Florida Sen. Tom Lee, R-Brandon, has introduced SB 250 entitled “Family Law Reform.” If passed, this legislation would significantly alter Florida’s long-standing child time-sharing statutes, and impose a legal presumption of 50/50 child-time splitting upon divorced Florida families unless successfully challenged through costly and complex litigation.
The Florida Breastfeeding Coalition (FBC), a statewide coalition of clinical experts in pediatrics, obstetrics and lactation, believes that it is important that Floridians know the concerns about the long-term implications of SB 250 and bills like it on the health and wellness of women, infants and children.
The FBC supports the American Academy of Pediatrics recommendations of exclusive breastfeeding for infants up to six months, followed by continued breastfeeding as complementary foods are introduced for one year or longer. Compliance with a legislated 50/50 time-sharing premise compromises a mother’s ability to meet such vital recommendations.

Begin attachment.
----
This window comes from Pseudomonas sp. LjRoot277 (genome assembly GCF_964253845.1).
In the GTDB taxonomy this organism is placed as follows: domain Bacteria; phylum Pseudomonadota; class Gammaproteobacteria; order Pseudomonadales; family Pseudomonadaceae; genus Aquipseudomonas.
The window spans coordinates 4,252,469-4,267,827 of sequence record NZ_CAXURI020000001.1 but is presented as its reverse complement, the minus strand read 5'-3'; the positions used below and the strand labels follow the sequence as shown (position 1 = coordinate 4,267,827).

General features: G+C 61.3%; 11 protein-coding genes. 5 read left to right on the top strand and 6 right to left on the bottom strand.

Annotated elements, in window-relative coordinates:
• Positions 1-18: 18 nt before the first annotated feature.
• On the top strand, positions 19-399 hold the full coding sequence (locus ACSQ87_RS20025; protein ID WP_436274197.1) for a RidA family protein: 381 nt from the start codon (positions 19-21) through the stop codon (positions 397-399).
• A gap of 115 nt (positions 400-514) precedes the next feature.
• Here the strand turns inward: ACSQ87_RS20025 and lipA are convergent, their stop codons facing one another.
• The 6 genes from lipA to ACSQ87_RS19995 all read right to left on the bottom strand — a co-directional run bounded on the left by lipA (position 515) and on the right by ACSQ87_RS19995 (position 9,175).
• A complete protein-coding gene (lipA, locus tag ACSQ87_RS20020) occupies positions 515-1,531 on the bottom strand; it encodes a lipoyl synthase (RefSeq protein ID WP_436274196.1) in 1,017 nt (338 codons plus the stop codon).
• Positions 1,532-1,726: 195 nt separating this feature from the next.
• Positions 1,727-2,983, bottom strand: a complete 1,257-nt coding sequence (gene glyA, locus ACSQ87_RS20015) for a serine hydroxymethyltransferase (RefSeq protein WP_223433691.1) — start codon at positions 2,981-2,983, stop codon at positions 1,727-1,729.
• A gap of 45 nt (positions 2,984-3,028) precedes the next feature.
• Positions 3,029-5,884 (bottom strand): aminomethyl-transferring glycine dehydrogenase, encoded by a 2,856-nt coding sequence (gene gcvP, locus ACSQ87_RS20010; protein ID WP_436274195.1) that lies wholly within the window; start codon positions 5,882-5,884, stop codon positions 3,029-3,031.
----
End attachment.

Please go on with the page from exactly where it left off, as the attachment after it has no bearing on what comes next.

Clinically, breastfeeding provides protective factors for mothers and infants by promoting positive attachment behaviors that reduce risks of maternal post-partum depression and infant attachment disorder. The practice also enhances cognitive development and infant immunity to communicable diseases.
It is well known and documented that parental separation is independently associated with at-risk behaviors regarding the child’s health. Mediating these implications is already considered with Florida law that rules time-sharing based on the needs and best interest of the child without a mandated 50/50 time sharing provision. Consequently, the FBC opposes mandatory time-sharing presumptions that threaten protective factors of exclusive breastfeeding.
No other state in the United States presumes 50/50 time sharing. Florida would become the first if a bill like SB 250 becomes law. In Australia, where such time-sharing implications have been implemented, breastfeeding mothers experienced inconsistent advice from all facets of legal services, including opinions about the inappropriateness of breastfeeding for infants over 6 months of age.
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